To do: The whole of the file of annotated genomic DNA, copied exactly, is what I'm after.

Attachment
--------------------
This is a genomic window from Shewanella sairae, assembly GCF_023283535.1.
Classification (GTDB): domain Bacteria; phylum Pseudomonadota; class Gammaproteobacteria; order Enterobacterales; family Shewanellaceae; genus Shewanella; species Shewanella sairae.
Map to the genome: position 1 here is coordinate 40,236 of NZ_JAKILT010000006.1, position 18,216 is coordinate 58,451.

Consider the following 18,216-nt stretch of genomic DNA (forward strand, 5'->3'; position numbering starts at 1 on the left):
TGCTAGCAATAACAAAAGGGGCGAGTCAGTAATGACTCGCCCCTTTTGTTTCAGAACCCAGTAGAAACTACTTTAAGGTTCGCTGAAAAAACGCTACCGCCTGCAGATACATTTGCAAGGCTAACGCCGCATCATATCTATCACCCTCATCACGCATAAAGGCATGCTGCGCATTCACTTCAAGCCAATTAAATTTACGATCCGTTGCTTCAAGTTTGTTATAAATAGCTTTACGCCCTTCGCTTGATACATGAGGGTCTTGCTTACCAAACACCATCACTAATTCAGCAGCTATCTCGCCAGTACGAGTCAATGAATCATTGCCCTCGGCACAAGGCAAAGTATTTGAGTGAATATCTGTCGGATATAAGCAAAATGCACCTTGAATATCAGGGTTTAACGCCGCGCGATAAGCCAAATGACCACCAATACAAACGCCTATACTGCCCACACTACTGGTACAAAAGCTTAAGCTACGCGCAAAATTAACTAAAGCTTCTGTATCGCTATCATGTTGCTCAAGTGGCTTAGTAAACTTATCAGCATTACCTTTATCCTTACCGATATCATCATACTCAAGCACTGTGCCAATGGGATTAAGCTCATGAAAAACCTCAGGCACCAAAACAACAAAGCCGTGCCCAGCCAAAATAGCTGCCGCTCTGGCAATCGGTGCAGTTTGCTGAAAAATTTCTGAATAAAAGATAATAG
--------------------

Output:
This is a genomic window from Shewanella sairae, assembly GCF_023283535.1.
Classification (GTDB): domain Bacteria; phylum Pseudomonadota; class Gammaproteobacteria; order Enterobacterales; family Shewanellaceae; genus Shewanella; species Shewanella sairae.
Map to the genome: position 1 here is coordinate 40,236 of NZ_JAKILT010000006.1, position 18,216 is coordinate 58,451.

Consider the following 18,216-nt stretch of genomic DNA (forward strand, 5'->3'; position numbering starts at 1 on the left):
TGCTAGCAATAACAAAAGGGGCGAGTCAGTAATGACTCGCCCCTTTTGTTTCAGAACCCAGTAGAAACTACTTTAAGGTTCGCTGAAAAAACGCTACCGCCTGCAGATACATTTGCAAGGCTAACGCCGCATCATATCTATCACCCTCATCACGCATAAAGGCATGCTGCGCATTCACTTCAAGCCAATTAAATTTACGATCCGTTGCTTCAAGTTTGTTATAAATAGCTTTACGCCCTTCGCTTGATACATGAGGGTCTTGCTTACCAAACACCATCACTAATTCAGCAGCTATCTCGCCAGTACGAGTCAATGAATCATTGCCCTCGGCACAAGGCAAAGTATTTGAGTGAATATCTGTCGGATATAAGCAAAATGCACCTTGAATATCAGGGTTTAACGCCGCGCGATAAGCCAAATGACCACCAATACAAACGCCTATACTGCCCACACTACTGGTACAAAAGCTTAAGCTACGCGCAAAATTAACTAAAGCTTCTGTATCGCTATCATGTTGCTCAAGTGGCTTAGTAAACTTATCAGCATTACCTTTATCCTTACCGATATCATCATACTCAAGCACTGTGCCAATGGGATTAAGCTCATGAAAAACCTCAGGCACCAAAACAACAAAGCCGTGCCCAGCCAAAATAGCTGCCGCTCTGGCAATCGGTGCAGTTTGCTGAAAAATTTCTGAATAAAAGATAATAG